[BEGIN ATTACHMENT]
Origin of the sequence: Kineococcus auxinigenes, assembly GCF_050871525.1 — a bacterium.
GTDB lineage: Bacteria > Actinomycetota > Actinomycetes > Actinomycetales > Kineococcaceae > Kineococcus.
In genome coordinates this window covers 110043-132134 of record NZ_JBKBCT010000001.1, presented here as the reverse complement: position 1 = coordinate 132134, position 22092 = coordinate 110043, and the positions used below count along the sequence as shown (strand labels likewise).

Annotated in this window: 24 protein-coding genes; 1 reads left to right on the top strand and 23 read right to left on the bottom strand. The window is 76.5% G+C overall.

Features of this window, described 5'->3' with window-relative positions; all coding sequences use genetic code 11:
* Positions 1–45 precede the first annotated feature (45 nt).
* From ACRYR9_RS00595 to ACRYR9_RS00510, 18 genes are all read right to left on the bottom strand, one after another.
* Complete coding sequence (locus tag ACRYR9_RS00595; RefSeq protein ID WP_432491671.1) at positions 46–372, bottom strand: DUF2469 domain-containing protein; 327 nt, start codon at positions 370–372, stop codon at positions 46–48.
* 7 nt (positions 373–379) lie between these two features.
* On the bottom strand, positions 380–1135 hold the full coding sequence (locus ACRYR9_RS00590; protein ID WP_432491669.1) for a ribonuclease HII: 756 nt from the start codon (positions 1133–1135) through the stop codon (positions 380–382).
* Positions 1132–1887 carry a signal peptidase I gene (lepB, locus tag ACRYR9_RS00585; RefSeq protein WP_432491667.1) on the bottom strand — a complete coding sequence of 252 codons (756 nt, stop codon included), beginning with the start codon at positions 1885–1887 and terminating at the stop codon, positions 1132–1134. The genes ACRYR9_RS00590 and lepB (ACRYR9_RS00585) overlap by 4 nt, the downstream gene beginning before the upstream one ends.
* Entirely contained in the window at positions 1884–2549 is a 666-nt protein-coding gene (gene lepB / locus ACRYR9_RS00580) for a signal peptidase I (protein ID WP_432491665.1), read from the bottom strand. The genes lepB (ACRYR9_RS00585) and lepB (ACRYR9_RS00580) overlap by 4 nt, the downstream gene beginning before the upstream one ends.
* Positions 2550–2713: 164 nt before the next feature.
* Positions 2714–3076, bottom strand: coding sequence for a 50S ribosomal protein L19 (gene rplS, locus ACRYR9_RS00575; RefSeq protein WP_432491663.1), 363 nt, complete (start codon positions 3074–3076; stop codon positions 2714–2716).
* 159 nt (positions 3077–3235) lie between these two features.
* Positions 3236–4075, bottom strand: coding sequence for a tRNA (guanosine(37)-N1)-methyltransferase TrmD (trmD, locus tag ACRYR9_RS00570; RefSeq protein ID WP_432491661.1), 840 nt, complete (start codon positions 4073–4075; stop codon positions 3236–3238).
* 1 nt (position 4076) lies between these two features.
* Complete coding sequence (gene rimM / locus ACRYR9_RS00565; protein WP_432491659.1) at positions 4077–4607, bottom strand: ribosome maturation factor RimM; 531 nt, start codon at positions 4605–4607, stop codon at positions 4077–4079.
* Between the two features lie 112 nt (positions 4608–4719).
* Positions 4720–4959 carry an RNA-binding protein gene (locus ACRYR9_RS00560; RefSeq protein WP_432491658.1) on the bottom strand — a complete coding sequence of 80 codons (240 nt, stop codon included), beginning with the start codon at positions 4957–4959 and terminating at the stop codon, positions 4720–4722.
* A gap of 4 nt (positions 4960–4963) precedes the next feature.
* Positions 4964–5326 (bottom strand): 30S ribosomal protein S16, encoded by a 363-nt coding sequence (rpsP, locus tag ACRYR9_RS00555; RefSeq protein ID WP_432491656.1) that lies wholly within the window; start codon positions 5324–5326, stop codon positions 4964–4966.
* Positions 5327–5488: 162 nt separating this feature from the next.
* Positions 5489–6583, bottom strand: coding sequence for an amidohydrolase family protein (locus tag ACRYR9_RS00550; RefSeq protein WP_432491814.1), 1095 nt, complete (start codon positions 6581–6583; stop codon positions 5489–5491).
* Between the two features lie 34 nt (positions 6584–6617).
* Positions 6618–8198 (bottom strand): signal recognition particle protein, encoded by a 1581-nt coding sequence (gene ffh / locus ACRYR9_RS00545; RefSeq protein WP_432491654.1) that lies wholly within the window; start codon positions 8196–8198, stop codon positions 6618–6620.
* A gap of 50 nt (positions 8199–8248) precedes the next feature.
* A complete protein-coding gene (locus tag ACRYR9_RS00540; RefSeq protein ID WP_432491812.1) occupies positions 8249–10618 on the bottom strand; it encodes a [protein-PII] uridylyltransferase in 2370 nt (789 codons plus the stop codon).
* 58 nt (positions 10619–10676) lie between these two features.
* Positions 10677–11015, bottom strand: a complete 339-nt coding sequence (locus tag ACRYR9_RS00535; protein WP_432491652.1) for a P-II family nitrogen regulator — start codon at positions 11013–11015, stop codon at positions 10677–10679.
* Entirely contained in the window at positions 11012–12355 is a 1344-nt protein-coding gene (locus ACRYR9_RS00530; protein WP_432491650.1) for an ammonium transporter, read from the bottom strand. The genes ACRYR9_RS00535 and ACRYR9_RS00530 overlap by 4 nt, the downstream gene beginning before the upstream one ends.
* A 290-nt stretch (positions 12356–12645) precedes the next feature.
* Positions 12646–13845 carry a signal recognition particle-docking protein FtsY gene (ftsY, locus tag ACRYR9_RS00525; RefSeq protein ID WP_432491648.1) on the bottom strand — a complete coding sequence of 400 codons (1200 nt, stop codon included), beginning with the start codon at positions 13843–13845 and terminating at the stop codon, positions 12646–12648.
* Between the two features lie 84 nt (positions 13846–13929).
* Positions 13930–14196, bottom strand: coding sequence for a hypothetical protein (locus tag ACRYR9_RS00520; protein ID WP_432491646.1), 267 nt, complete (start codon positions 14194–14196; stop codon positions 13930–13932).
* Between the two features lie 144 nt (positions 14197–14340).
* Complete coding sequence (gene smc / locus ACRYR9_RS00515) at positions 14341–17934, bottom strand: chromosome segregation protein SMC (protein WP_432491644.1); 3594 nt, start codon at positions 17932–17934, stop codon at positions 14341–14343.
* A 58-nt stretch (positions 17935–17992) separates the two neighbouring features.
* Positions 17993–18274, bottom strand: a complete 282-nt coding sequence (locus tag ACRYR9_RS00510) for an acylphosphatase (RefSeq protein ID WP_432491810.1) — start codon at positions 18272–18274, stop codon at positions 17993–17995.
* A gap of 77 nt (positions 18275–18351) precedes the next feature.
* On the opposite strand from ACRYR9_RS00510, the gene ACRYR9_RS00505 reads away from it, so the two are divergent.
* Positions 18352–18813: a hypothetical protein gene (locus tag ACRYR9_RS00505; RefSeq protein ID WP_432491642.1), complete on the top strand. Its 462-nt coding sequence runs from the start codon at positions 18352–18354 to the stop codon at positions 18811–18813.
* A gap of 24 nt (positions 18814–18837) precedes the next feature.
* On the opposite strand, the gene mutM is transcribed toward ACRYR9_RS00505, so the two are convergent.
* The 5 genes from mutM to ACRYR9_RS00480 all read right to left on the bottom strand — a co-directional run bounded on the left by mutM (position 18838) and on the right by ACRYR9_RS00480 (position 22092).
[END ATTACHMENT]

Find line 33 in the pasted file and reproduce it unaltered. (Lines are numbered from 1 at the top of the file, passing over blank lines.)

* Positions 12646–13845 carry a signal recognition particle-docking protein FtsY gene (ftsY, locus tag ACRYR9_RS00525; RefSeq protein ID WP_432491648.1) on the bottom strand — a complete coding sequence of 400 codons (1200 nt, stop codon included), beginning with the start codon at positions 13843–13845 and terminating at the stop codon, positions 12646–12648.